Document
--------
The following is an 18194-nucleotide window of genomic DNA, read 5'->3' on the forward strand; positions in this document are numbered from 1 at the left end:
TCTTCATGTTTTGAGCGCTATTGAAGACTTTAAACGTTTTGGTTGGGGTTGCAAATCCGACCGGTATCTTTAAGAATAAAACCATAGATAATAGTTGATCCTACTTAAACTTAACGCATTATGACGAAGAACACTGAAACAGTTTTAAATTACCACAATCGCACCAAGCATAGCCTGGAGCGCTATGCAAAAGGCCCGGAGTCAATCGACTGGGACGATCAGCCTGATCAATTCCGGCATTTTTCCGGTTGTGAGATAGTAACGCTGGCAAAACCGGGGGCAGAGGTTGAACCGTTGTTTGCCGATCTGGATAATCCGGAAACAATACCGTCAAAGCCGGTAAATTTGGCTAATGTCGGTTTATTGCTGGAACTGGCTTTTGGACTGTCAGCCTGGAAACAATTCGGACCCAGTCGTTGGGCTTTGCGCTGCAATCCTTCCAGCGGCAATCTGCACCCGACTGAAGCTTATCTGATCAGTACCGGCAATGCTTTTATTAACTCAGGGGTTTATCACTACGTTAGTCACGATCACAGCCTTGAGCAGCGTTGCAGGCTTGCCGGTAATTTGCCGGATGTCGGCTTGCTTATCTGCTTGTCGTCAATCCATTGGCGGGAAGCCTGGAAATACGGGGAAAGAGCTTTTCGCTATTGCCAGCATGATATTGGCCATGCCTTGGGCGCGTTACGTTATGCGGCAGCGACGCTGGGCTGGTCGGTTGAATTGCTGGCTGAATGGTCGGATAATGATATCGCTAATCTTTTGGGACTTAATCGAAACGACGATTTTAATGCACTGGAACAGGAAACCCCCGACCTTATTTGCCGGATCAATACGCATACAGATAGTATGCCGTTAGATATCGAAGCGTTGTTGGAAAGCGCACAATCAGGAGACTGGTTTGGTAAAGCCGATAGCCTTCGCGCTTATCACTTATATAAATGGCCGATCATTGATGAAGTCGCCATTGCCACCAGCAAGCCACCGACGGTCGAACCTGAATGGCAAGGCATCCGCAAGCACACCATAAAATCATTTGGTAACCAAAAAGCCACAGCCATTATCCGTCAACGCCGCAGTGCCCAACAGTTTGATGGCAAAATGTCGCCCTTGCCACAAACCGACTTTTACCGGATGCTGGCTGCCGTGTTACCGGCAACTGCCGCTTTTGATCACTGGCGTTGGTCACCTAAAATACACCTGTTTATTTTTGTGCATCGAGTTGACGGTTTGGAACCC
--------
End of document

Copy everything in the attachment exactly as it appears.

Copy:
The following is an 18194-nucleotide window of genomic DNA, read 5'->3' on the forward strand; positions in this document are numbered from 1 at the left end:
TCTTCATGTTTTGAGCGCTATTGAAGACTTTAAACGTTTTGGTTGGGGTTGCAAATCCGACCGGTATCTTTAAGAATAAAACCATAGATAATAGTTGATCCTACTTAAACTTAACGCATTATGACGAAGAACACTGAAACAGTTTTAAATTACCACAATCGCACCAAGCATAGCCTGGAGCGCTATGCAAAAGGCCCGGAGTCAATCGACTGGGACGATCAGCCTGATCAATTCCGGCATTTTTCCGGTTGTGAGATAGTAACGCTGGCAAAACCGGGGGCAGAGGTTGAACCGTTGTTTGCCGATCTGGATAATCCGGAAACAATACCGTCAAAGCCGGTAAATTTGGCTAATGTCGGTTTATTGCTGGAACTGGCTTTTGGACTGTCAGCCTGGAAACAATTCGGACCCAGTCGTTGGGCTTTGCGCTGCAATCCTTCCAGCGGCAATCTGCACCCGACTGAAGCTTATCTGATCAGTACCGGCAATGCTTTTATTAACTCAGGGGTTTATCACTACGTTAGTCACGATCACAGCCTTGAGCAGCGTTGCAGGCTTGCCGGTAATTTGCCGGATGTCGGCTTGCTTATCTGCTTGTCGTCAATCCATTGGCGGGAAGCCTGGAAATACGGGGAAAGAGCTTTTCGCTATTGCCAGCATGATATTGGCCATGCCTTGGGCGCGTTACGTTATGCGGCAGCGACGCTGGGCTGGTCGGTTGAATTGCTGGCTGAATGGTCGGATAATGATATCGCTAATCTTTTGGGACTTAATCGAAACGACGATTTTAATGCACTGGAACAGGAAACCCCCGACCTTATTTGCCGGATCAATACGCATACAGATAGTATGCCGTTAGATATCGAAGCGTTGTTGGAAAGCGCACAATCAGGAGACTGGTTTGGTAAAGCCGATAGCCTTCGCGCTTATCACTTATATAAATGGCCGATCATTGATGAAGTCGCCATTGCCACCAGCAAGCCACCGACGGTCGAACCTGAATGGCAAGGCATCCGCAAGCACACCATAAAATCATTTGGTAACCAAAAAGCCACAGCCATTATCCGTCAACGCCGCAGTGCCCAACAGTTTGATGGCAAAATGTCGCCCTTGCCACAAACCGACTTTTACCGGATGCTGGCTGCCGTGTTACCGGCAACTGCCGCTTTTGATCACTGGCGTTGGTCACCTAAAATACACCTGTTTATTTTTGTGCATCGAGTTGACGGTTTGGAACCC